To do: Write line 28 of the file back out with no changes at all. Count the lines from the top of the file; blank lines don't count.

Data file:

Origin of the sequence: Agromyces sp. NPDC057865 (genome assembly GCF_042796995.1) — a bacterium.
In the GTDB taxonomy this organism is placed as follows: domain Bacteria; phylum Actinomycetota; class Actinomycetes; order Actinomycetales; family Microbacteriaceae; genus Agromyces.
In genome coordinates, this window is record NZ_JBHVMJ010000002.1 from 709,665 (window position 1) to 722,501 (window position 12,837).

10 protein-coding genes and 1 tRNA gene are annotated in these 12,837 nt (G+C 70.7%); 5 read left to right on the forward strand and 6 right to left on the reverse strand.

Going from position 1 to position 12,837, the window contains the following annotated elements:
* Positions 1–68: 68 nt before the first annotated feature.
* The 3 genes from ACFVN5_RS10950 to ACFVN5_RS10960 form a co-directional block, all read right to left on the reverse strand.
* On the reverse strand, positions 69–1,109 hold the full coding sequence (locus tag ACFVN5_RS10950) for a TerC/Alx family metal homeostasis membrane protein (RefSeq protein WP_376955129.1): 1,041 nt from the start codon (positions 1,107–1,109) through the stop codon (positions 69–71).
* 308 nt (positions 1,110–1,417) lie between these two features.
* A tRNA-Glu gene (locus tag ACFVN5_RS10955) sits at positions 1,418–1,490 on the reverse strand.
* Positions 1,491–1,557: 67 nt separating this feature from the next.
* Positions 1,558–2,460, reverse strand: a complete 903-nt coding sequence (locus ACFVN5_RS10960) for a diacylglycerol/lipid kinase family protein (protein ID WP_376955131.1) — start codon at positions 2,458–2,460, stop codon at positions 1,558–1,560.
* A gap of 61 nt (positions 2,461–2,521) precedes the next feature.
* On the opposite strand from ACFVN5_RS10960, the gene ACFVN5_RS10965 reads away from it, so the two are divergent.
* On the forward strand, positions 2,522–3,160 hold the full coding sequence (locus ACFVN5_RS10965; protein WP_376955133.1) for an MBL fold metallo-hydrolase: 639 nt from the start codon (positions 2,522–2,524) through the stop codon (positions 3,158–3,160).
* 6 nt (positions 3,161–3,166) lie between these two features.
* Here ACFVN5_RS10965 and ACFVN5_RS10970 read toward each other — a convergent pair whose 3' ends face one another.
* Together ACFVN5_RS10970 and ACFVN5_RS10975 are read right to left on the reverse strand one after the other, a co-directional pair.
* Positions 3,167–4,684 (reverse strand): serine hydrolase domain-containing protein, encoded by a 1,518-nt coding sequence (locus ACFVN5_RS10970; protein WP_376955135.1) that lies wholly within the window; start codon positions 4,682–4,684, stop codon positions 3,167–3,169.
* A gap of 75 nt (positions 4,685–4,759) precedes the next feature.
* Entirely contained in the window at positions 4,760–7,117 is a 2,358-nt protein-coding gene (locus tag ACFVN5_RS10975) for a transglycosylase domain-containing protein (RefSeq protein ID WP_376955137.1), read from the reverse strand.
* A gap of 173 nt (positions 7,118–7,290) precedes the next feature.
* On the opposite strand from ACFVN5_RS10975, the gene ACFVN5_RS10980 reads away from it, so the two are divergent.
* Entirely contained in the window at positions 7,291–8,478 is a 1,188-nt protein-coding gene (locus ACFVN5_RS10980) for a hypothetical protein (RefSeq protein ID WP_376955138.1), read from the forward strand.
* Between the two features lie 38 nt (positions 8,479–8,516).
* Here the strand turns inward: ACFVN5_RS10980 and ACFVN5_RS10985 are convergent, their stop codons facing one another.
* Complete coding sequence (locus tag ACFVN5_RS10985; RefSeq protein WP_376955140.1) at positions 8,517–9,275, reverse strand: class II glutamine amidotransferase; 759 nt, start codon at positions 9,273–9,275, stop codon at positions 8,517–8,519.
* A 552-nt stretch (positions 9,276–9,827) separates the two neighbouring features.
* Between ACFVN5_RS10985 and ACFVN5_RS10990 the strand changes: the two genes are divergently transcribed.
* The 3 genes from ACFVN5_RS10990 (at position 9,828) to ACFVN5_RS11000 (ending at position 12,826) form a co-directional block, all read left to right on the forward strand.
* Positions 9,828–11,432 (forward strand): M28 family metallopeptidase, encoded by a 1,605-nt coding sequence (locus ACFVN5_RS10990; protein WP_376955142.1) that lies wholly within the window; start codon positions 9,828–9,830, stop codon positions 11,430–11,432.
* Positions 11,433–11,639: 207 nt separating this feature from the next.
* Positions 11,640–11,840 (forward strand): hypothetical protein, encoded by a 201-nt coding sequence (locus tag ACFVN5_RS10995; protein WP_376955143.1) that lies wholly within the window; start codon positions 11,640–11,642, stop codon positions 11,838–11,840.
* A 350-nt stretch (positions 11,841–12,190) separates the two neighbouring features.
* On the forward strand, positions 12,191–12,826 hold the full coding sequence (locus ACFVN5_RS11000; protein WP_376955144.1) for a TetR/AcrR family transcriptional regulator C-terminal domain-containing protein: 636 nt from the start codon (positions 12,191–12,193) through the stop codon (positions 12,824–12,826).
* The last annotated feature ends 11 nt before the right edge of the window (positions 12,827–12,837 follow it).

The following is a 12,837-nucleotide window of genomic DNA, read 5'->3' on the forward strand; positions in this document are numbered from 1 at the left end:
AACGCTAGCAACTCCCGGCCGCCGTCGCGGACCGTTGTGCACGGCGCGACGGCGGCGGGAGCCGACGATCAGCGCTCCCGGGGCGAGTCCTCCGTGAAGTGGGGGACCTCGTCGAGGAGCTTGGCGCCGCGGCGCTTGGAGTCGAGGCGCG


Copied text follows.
* A 552-nt stretch (positions 9,276–9,827) separates the two neighbouring features.